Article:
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Metal and Flesh, and: Cyborg: Digital Destiny and Human Possibility in the Age of the Wearable Computer (review)
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Perspectives in Biology and Medicine 46.3 (2003) 454-456

Metal and Flesh. By Ollivier Dyens. Translated by Evan J. Bibbee. Cambridge: MIT Press, 2001. Pp. 178. $24.95.
Cyborg: Digital Destiny and Human Possibility in the Age of the Wearable Computer. By Steve Mann and Hal Niedzviecki. Toronto: Random House Doubleday Canada, 2001. Pp. 304. $34.95.

We take our tools for granted. Even those that we carry on our bodies, such as eyeglasses or palmtops, we consider as add-ons, foreign objects. Although contact lenses or pacemakers acquire a certain degree of intimacy, even they are still perceived as mere "add-ons," not part of our organic flesh or mind. Should we be made aware of the hidden effects of technologies both on body and mind, or should we continue in the blissful ignorance of our own transformation? Two books by Canadian authors explore that question in complementary ways. Ollivier Dyens' Metal and Flesh (translated from the French in this edition by MIT Press) practices "depth philosophy"—as in "depth psychology"—to find out what makes us human with or in spite of technology. Steve Mann does the experimental grunt work: his Cyborg is a detailed analysis of the tools themselves and of their present and predictable consequences. Both writers take McLuhan seriously and quote his lesser known paraphrase of "The medium is the message": "We shape our tools and hence after, our tools shape us."

Dyens, a professor and author living in Montreal, states his objective with a poetic fervor that you will find throughout the book—and which in itself is worth the price of the book: he wants to explore "both the strange readings of the world offered by new technologies and the transfer of life from the organic to cultural manifestations." The object of study is the limits that separate the organic from the cultural, the personal from the collective, the material from the virtual, the cognitive from the physical. All these limits are plying, and all affect deeply our psychological autonomy as well as our political status. There is some urgency in recognizing that, at least at the level of scientific research and genetic engineering applications, the balance of power has begun to shift from a control by nature to a control over nature by knowledge—that is, culture. With that kind of divine power, we do need to reflect upon our responsibilities. Dyens suggests that we are now in "the Intelligent Condition," a condition that puts intelligence and planning, instead of blind circumstances, at the helm of our destiny. Dyens' book helps greatly in this enterprise.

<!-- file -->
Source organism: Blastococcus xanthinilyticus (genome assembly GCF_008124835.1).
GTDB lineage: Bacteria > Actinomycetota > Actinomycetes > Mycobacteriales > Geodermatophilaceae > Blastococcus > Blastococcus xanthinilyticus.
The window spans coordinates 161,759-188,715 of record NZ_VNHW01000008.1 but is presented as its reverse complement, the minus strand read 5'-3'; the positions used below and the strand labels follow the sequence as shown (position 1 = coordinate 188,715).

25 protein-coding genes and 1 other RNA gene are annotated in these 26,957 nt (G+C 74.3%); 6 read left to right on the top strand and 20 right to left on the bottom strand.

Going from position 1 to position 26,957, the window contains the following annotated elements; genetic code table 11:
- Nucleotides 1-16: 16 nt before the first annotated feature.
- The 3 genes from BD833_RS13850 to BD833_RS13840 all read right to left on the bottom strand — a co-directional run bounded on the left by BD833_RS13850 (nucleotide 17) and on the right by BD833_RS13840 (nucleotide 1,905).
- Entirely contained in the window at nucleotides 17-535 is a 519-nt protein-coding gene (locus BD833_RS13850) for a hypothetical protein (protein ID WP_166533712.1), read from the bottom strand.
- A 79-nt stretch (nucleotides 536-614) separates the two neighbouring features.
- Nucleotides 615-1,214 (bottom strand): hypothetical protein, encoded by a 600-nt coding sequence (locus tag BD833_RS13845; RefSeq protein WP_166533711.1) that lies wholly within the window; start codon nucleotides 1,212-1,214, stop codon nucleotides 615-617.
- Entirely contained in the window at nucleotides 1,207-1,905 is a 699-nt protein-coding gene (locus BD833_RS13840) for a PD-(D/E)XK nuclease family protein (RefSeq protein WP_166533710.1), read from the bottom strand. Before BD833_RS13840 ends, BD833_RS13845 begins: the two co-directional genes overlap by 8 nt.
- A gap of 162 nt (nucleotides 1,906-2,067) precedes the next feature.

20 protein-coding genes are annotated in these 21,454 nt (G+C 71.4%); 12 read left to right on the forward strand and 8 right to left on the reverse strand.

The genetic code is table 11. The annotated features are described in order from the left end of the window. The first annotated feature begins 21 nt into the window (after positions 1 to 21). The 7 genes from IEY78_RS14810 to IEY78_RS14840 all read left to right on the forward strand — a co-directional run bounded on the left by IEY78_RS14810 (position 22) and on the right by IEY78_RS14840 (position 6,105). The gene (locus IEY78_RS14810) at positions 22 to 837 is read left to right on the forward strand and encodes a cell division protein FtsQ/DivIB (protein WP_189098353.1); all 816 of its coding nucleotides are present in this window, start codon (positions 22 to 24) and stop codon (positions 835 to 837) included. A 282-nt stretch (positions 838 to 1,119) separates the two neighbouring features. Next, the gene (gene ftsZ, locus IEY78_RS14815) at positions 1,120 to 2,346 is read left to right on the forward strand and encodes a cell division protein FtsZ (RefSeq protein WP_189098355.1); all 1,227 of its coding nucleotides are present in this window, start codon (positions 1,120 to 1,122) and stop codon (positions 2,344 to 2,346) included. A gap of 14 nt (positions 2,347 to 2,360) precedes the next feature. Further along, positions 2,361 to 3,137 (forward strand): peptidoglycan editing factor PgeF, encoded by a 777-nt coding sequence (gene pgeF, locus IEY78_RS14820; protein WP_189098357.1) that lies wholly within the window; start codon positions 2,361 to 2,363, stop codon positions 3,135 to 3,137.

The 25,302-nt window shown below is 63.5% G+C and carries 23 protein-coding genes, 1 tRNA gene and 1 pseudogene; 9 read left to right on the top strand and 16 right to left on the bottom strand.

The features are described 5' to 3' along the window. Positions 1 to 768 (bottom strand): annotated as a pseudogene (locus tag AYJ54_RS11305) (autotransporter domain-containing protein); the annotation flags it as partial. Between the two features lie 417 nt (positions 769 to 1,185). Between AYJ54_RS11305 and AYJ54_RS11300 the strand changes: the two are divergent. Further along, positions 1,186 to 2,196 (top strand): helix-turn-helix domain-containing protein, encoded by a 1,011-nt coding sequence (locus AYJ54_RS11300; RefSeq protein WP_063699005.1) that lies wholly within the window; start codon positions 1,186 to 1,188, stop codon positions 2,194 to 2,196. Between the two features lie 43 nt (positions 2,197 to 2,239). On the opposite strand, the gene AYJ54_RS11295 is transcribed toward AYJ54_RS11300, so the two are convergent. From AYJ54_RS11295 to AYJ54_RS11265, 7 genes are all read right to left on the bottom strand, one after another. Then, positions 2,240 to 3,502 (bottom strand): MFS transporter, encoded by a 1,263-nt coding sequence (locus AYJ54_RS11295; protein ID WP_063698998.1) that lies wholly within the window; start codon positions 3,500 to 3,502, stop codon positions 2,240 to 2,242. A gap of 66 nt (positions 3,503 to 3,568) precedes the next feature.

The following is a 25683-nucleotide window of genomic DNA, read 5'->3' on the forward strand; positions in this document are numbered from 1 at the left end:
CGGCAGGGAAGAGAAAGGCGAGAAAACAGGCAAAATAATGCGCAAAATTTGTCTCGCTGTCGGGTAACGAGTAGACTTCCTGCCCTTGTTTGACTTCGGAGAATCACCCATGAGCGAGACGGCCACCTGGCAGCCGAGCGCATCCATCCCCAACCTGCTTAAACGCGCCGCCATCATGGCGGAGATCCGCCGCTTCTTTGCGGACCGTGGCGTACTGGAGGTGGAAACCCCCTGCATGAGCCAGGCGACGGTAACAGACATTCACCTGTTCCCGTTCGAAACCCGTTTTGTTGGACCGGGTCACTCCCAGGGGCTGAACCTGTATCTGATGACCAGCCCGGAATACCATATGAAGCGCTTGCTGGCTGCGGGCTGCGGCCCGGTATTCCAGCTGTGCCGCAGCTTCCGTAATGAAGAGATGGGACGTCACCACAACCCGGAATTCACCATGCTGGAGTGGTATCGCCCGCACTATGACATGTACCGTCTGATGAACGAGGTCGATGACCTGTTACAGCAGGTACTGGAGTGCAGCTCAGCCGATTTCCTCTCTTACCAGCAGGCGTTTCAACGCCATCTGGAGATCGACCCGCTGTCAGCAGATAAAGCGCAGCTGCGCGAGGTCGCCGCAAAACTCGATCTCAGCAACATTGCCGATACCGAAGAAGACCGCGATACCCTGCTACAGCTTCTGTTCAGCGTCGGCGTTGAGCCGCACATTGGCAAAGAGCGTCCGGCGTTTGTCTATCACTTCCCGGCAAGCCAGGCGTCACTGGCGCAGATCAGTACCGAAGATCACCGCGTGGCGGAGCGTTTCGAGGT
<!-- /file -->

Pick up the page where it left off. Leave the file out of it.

Cyborg is about limits and their transgressions. "WearComp," as Mann, a professor of Computer Science at the University ofToronto, calls the complex interfacing between clothing, sensory extensions, and connections to the World Wide Web, is about the limit between the body, the mind, and the world. Mann reports on his experience living with a camera eye and a wireless internet connection permanently on. He has been wearing this kind of equipment experimentally on a permanent daily basis since adolescence, and has made this research what appears to be a life cause. He has made himself a cyborg to understand technology, a mission that he tends to proclaim with the occasional messianic overtone that takes nothing from the value of the commitment. The book makes his motivations and also the world he experiences very clear. "Soon," comments Mann, "our lives will be dramatically changed by the WearComp, but the world will look pretty much the same, and most of us won't even notice." However, Mann, a self-professed "activist," urges us to read the fine print of that unspoken social contract, because we risk losing privacy and "the right to think." Having spent much of my own research in finding out how, since the invention of the printing press and the Reformation, we the readers of texts have acquired both these values at great cost in human life, I believe that this is indeed a danger.

What Mann calls "the right to think" is directly equivalent to what the philosophers of the Enlightenment called "tolerance" and the right to worship whosoever in the privacy...

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